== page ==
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Rafsanjani announces he will run in Assembly of Experts elections

Reformist Iranian media has welcomed the news that Ayatollah Hashemi Rafsanjani will run in the February 2016 elections.

In an interview with the Iranian weekly Toloue Sobh, Ayatollah Hashemi Rafsanjani officially announced that he will run for re-election to the Assembly of Experts in February. Rafsanjani called the assembly and the coinciding parliamentary elections “one of the most important elections,” adding, “anyone who has an Islamic and national responsibility must prepare themselves to have a presence in the elections.”

Rafsanjani, encouraging others to either run in the elections or vote in the elections, said, “It is not so that some will win and some will lose. The positive or negative result [of the elections] will come back to everyone.”

Rafsanjani ran in an internal election among members to head the Assembly of Experts in March following the death of its chairman, Ayatollah Mohammad Reza Mahdavi Kani. But Rafsanjani lost to the hard-line cleric Ayatollah Mohammad Yazdi. The assembly's role is to elect and supervise the supreme leader of Iran.

Rafsanjani is often referred to as one of the pillars of the Islamic Republic of Iran. He is one of the few remaining clerics to have fought against the shah’s government before the Iranian Revolution and have a close personal relationship with the founder of the Islamic Republic, Ayatollah Ruhollah Khomeini. But since the 2009 contested presidential elections, Rafsanjani’s political fortunes have declined.

While Rafsanjani is still a member of the Assembly of Experts and heads the Expediency Council, he still seeks greater political influence. After his comments, the former president (1989-97), who also headed the Assembly of Experts from 2007 to 2011, was on the front page of a number of Iranian Reformist newspapers with glowing coverage.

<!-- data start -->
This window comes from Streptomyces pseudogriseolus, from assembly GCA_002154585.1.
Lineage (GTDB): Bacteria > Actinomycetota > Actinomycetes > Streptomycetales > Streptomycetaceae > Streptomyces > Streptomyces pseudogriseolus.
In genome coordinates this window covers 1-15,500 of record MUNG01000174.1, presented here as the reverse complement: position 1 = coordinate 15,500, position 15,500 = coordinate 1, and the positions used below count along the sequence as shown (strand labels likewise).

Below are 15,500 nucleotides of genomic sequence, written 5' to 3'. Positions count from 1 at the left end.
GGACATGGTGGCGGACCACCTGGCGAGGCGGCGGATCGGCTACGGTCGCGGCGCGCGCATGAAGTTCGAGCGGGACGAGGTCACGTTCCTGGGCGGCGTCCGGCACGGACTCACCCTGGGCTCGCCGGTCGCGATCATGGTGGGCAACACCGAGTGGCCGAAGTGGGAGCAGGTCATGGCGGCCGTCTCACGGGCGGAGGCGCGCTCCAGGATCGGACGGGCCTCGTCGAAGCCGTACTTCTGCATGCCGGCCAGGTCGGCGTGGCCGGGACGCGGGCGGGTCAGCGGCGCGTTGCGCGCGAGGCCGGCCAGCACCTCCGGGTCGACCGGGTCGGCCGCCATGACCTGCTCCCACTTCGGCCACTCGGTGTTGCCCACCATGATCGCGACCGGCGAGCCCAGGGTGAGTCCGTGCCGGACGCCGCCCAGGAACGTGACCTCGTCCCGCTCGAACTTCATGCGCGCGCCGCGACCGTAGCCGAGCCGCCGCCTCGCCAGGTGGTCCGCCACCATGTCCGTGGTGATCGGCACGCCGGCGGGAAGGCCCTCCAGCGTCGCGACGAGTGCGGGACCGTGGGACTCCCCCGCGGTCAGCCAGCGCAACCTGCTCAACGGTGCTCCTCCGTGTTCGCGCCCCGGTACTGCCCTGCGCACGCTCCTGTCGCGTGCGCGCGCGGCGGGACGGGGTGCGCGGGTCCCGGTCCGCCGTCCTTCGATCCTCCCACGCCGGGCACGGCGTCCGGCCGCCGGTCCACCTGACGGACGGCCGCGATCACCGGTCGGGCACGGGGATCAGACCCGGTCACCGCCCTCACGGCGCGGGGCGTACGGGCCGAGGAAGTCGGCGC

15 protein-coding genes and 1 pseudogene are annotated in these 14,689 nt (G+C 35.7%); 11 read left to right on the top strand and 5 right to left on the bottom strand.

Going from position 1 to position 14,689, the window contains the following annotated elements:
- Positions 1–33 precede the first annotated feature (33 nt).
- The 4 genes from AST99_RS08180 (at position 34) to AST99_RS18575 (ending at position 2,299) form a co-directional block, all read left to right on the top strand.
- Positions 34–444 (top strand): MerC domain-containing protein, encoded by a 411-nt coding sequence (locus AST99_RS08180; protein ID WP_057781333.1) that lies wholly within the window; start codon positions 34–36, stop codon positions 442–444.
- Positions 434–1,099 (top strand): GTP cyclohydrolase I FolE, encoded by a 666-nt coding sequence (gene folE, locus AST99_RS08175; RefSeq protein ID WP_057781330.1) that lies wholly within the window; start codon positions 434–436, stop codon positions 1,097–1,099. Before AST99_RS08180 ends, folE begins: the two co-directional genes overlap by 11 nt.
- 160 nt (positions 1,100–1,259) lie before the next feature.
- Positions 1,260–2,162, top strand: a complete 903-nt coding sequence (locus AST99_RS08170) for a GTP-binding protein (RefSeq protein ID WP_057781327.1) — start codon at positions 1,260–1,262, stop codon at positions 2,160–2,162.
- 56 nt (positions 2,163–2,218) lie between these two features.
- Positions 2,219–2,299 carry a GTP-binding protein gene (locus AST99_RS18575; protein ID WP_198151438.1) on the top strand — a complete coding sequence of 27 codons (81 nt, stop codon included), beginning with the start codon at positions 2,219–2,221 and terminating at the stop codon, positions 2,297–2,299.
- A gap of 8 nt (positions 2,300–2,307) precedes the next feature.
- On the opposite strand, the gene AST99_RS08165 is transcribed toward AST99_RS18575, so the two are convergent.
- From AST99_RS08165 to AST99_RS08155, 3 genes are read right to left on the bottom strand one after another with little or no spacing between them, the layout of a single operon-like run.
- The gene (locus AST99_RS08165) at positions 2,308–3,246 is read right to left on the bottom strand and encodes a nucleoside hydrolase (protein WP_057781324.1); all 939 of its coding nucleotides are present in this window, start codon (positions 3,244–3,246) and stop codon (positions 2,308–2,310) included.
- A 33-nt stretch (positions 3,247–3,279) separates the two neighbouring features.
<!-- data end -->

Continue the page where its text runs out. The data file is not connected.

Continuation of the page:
Saman Saberian wrote in Shargh Daily on Aug 4, “It’s been 50 years that he has been active in politics, but he has not passed it up. Rafsanjani, despite the criticisms, spite and protests, is from a type of political school that is a good example of a political [role model] in a world of political conflict.” Saberian wrote that despite legitimate criticism against Rafsanjani when he was in power, he is someone today who could open Iran’s closed political environment.

Political analyst Sadegh Zibakalam’s article “Rafsanjani’s message to moderates: Do not fear hard-liners” appeared in the Aug. 4 Ghanoon Daily. In the article, he saw two possible scenarios resulting from Rafsanjani’s decision to run in the Assembly elections in February. One is that the Guardian Council disqualifies his candidacy, just as it did in the June 2013 presidential elections; this, however, would create more controversy and doubts about the oversight body. The second scenario is that Rafsanjani runs and his popularity and overwhelming votes create confusion and disarray for conservatives.

Zibakalam wrote that Rafsanjani’s participation in the election would motivate and energize moderates to run in larger numbers, but that his disqualification would make a large number of lesser-known candidates stay away from the elections.

The front page headline of the Aug. 4 edition of the Ebtekar was of Rafsanjani walking through opened curtains with the headline “The Ayatollah arrived.”

Rafsanjani has not remained quiet on foreign policy issues. He is one of the loudest advocates of better relations with regional rival Saudi Arabia and has not been quiet about his staunch support of nuclear negotiations. During a meeting with Ministry of Education officials Aug. 4, Rafsanjani said one of the aspects of the nuclear deal is that "the taboo of negotiating with America has been broken.”

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